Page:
It's been a struggle for non-English speaking countries to properly translate the eloquent diction of President Donald Trump. This week proved quite the challenge with Trump's reported comment Thursday about immigrants from "shithole countries" like Haiti, El Salvador, and those in Africa. The "vulgar language" tends to lose its meaning if directly translated, so foreign media reached for the right way to convey what the American president was really trying to say. SEE ALSO: Trump's racist'sh*thole' comment: Who censored and who didn't? We used Google Translate for the many different takes on "shithole," along with a few translations from different publications.
Let's make one thing clear: one year isn't going to fix decades of gender discrimination in computer science and all the problems associated with it. Recent diversity reports show that women still make up only 20 percent of engineers at Google and Facebook, and an even lower proportion at Uber. But after the parade of awful news about the treatment of female engineers in 2017--sexual harassment in Silicon Valley and a Google engineer sending out a memo to his coworkers arguing that women are biologically less adept at programming, just to name a couple--there is actually reason to believe that things are looking up for 2018, especially when it comes to AI. At first glance, AI would seem among least likely areas of programming to be friendly to women.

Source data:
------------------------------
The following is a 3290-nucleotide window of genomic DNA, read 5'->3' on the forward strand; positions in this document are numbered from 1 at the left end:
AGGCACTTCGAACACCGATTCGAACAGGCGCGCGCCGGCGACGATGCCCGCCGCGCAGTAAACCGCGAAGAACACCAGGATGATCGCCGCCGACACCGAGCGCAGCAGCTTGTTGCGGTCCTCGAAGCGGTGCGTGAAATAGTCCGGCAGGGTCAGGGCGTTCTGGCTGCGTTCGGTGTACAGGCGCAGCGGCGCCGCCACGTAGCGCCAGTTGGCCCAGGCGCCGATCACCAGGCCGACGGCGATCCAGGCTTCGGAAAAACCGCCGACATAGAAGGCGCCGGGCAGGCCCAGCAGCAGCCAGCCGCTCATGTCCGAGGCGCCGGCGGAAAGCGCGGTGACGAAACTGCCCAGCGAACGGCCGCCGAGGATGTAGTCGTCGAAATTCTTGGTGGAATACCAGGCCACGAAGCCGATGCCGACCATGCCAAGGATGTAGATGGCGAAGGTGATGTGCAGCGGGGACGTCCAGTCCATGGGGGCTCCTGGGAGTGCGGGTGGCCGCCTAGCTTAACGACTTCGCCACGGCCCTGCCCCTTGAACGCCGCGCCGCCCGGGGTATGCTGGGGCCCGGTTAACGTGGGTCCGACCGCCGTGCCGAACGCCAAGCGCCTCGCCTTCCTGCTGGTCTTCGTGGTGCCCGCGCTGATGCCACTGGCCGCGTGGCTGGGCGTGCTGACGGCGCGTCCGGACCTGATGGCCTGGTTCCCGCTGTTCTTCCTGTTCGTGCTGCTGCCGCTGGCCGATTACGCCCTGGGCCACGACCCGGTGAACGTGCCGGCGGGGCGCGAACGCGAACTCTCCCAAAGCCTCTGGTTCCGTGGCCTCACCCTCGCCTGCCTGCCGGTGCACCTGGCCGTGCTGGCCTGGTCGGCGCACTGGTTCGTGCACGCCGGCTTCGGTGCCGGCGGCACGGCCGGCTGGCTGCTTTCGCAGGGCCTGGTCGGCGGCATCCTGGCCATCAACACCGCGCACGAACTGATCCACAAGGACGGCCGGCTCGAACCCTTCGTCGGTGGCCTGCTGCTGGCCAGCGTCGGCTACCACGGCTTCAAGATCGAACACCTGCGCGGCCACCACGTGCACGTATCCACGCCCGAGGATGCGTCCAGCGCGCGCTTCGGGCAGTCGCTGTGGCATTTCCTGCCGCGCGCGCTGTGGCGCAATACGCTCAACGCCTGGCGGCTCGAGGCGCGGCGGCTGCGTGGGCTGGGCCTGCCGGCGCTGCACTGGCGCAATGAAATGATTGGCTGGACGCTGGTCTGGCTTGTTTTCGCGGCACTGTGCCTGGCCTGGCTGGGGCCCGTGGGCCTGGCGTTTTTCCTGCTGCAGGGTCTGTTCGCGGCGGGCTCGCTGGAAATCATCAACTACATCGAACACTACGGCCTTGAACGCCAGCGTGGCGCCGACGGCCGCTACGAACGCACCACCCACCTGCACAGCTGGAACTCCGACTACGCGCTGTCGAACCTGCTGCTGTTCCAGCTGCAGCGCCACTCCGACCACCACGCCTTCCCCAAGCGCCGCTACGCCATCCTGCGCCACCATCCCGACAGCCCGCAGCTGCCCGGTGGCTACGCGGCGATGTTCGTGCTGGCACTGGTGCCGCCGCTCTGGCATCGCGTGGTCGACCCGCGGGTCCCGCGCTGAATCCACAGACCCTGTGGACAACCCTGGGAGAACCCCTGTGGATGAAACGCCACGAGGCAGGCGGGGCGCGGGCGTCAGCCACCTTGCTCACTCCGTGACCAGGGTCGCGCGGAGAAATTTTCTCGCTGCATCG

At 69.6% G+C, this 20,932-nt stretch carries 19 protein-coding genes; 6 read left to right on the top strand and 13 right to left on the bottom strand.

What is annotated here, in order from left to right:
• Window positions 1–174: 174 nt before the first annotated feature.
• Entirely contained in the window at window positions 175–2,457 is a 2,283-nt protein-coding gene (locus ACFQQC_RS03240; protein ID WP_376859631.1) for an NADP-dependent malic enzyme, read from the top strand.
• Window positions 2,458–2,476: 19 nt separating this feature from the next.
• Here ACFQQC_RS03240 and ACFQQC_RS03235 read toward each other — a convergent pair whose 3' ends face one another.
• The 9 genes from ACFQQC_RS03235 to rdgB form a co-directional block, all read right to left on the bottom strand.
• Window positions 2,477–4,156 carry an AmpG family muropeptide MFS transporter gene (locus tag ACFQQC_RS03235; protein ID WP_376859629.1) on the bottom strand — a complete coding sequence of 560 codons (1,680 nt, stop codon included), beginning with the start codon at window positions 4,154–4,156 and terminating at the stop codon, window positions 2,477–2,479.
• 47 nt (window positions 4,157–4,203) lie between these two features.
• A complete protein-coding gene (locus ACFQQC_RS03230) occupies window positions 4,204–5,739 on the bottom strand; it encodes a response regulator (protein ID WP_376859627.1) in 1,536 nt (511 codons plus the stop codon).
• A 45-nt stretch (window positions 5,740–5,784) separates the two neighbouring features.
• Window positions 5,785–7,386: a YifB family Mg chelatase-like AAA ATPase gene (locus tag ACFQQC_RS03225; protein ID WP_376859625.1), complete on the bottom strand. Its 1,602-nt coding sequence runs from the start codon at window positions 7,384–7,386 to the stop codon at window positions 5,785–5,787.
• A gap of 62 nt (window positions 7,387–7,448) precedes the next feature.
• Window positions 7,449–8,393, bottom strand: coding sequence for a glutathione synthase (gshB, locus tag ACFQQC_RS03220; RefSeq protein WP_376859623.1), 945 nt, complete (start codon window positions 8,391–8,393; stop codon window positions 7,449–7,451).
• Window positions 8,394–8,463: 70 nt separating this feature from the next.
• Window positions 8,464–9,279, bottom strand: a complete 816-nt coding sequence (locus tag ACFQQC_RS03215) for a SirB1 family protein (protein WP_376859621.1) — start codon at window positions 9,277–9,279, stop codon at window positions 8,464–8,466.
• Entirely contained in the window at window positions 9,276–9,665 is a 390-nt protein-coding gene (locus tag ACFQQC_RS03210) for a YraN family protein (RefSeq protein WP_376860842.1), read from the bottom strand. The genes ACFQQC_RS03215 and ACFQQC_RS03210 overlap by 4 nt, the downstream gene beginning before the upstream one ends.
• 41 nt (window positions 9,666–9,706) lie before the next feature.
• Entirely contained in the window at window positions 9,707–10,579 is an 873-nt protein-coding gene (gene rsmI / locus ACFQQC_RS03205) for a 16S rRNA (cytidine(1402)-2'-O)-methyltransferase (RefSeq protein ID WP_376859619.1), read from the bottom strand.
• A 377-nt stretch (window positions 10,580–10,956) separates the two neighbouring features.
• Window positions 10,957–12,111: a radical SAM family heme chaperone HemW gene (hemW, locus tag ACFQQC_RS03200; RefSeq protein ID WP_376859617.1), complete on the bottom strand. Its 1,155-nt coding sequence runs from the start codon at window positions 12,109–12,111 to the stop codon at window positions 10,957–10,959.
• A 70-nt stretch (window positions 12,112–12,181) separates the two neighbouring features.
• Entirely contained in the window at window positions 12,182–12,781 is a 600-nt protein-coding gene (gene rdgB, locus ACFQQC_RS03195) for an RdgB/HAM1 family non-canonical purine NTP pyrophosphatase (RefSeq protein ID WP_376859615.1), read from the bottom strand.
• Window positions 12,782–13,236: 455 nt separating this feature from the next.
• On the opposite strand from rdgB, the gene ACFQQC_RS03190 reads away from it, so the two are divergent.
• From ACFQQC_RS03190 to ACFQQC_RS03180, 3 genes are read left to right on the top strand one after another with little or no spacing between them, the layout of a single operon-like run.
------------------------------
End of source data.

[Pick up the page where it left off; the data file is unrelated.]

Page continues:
Universal basic income (UBI), an unconditional allowance afforded to all citizens for the bare essentials of life, is an old idea that's garnered support from members of both the left and right. Notable supporters have been as disparate as civil rights activist Martin Luther King, Jr. and libertarian economist Milton Friedman. The Nixon Administration even attempted to pass a basic income guarantee through Congress and failed only narrowly due to a disagreement as to how much the stipend should be. Now, the debate over universal basic income is being renewed by industry leaders and billionaires who include Mark Zuckerberg, Richard Branson and Elon Musk, among others. As automation approaches, the world is faced with the problem of displacement.
We wouldn't trust a doctor employed by a tobacco company. We wouldn't let the automobile industry set vehicle-emissions limits. We wouldn't want an arms maker to write the rules of warfare. But right now, we are letting tech companies shape the ethical development of AI. In an attempt to help shape the future of AI, in October 2017, DeepMind, the world-leading AI company acquired by Google in 2014, launched a new ethics board "to help technologists put ethics into practice, and to help society anticipate and direct the impact of AI so that it works for the benefit of all."
The Los Angeles Fire Department dispatched drones for the first time while battling a wildfire this month as firefighters took on the Skirball fire in Bel-Air. Fire officials demonstrated the use of the unmanned aerial vehicles for reporters on Thursday, sending two drones buzzing near blackened hills around Linda Flora Drive. "They provide real-time situational awareness from a bird's-eye perspective to the incident commander so they can see what's going on at their emergency and then change their tactics accordingly to mitigate the hazards," said Capt. Firefighters used two DJI Matrice 100 drones during the Skirball fire, Scott said. One had a high-definition camera used to survey the burn area, and the other had an infrared camera to assess hot spots.